Consequent upon the liquidity issue that has exposed the GenCos to over N1trillion shortfall some of the electricity Generating Companies (GenCos) have resulted to securing credit facilities from commercial banks to sustain their production. The Executive Secretary, Association of Power Generation Companies (APGC), Barrister Joy Ogaji, who disclosed this to our Abuja correspondent on phone, said the power plants shutdown production due to lack of access or plans to take loans. Asked to mention the four power generating firms that have stopped production, she declined stressing the companies would not want their names mentioned because of the political season. She said: “Some of the GenCos that can access loans have resorted to taking loans to buy gas. Others that don’t have access to such loans are shutting down. “Shell and Total have shut down some of the power plants that the power plants to pay them, or do not have plans to pay them. “From what we get it is about four plants. Some of them don’t want their names mentioned. You know it is political season now.” Meanwhile at 6:00 hour Tuesday, power generation was 4,069.90mw. It was 4,092.1mw same time on December 29, 2018 and 3,806.0mw at the same on January 2, 2019. According to Minister of Power Works and Housing, Babatunde Fashola, the sector generates 7000mw as a result of the N701billion Power Assurance Guarantee. But Ogaji had on Monday raised the alarm over the liquidity challenges facing the electricity generation companies otherwise known as Gencos, saying that their current shortfall has exceeded N1trillion. Speaking with The Nation on phone, she noted the N701billion Power Assurance Guarantee, which the Federal Executive Council approved for the companies in the first quarter of 2017, has been exhausted. According to her, there was a high hope that the Federal Government would make the electricity distribution companies (DisCos) pay at least 80 percent of their invoices which has not materialized. She said: “The major problem that the generation companies are facing now is that of liquidity. The N701billion is over. “The government has not succeeded in making the DisCos to pay at least 80% of their invoices. “The N701billion got finished in December. We don’t know how the Gencos will survive.” Insisting the major problem confronting the companies is liquidity and not gas supply, she noted the GenCos have not exhausted their present allocation of gas to power. The inability to pay for the gas, according to her, is responsible for the low utilization of gas. Continuing, she said: “We have neither been able to pay for gas nor provide the gurantee.” The Executive Secretary, who was asked how the increase in the fine or penalty for gas flaring has affected the supply of gas for power, described the regulation as a welcome development, which does not in any way make any difference in the gas to power.]]>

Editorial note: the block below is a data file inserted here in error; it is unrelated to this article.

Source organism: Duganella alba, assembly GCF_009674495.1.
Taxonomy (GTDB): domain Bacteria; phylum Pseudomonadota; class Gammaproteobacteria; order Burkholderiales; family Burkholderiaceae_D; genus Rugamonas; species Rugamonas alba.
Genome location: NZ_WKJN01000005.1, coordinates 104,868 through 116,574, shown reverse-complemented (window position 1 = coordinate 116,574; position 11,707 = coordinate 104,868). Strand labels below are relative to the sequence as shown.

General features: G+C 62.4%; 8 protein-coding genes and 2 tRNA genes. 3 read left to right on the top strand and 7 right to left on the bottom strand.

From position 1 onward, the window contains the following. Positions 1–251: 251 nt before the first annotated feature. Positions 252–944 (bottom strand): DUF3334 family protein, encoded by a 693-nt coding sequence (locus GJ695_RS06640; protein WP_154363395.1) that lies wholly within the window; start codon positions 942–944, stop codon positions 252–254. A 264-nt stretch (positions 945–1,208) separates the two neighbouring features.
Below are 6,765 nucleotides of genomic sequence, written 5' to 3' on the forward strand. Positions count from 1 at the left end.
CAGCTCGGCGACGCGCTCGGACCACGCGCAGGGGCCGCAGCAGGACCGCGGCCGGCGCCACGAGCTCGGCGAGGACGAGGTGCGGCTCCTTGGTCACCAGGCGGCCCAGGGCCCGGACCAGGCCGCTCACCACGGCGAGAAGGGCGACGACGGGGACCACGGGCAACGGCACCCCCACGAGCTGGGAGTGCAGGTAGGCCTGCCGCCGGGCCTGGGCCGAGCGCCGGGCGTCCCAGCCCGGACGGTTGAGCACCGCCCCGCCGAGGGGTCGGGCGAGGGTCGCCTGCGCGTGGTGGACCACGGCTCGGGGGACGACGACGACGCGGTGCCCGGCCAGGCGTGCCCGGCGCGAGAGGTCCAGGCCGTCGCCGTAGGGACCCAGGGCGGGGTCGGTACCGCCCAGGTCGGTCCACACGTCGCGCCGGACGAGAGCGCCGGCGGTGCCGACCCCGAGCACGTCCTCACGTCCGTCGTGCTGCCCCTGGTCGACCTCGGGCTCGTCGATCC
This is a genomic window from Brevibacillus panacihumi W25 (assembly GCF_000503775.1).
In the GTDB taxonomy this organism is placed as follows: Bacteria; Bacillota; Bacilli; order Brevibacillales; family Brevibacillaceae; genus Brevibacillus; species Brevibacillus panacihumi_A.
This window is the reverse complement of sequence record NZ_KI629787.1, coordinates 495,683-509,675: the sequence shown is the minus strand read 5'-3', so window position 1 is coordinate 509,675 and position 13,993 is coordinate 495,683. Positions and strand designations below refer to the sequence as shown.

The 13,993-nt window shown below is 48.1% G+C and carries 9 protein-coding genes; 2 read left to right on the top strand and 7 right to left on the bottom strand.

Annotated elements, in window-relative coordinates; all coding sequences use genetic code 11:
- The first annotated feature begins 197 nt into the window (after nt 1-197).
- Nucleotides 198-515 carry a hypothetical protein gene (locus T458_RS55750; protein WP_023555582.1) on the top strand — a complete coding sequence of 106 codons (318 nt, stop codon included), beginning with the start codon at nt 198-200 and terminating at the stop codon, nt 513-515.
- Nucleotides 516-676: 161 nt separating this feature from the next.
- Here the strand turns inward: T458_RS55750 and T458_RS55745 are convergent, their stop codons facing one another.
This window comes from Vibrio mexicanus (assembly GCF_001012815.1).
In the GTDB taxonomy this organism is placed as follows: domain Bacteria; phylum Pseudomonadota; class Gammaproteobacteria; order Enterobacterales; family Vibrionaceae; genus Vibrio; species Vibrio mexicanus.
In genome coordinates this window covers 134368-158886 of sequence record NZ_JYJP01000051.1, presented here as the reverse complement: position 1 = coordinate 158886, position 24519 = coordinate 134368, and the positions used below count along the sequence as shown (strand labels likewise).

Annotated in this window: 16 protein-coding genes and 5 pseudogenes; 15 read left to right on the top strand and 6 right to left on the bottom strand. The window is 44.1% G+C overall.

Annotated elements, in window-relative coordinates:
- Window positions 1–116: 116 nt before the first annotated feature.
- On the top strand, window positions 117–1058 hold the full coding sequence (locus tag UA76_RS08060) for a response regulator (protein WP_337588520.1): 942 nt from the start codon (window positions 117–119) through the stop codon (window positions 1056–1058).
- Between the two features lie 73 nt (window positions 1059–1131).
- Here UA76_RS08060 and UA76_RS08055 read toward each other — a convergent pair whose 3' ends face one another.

Practical Considerations to Negotiate an Enforceable Joint Operating Agreement in Civil Law Jurisdictions (Netherlands: Kluwer Law International, 2020) By Professor Damilola S. Olawuyi, LL. B (1st Class), BL (1st Class), LL.M (Calgary), LL.M (Harvard), DPhil (Oxford), Professor of Law and Deputy Vice-Chancellor, Afe Babalola University, Ado Ekiti, Nigeria, & Professor Eduardo G. Pereira, LL. B (Brazil), LL.M (Aberdeen), PhD (Aberdeen),   

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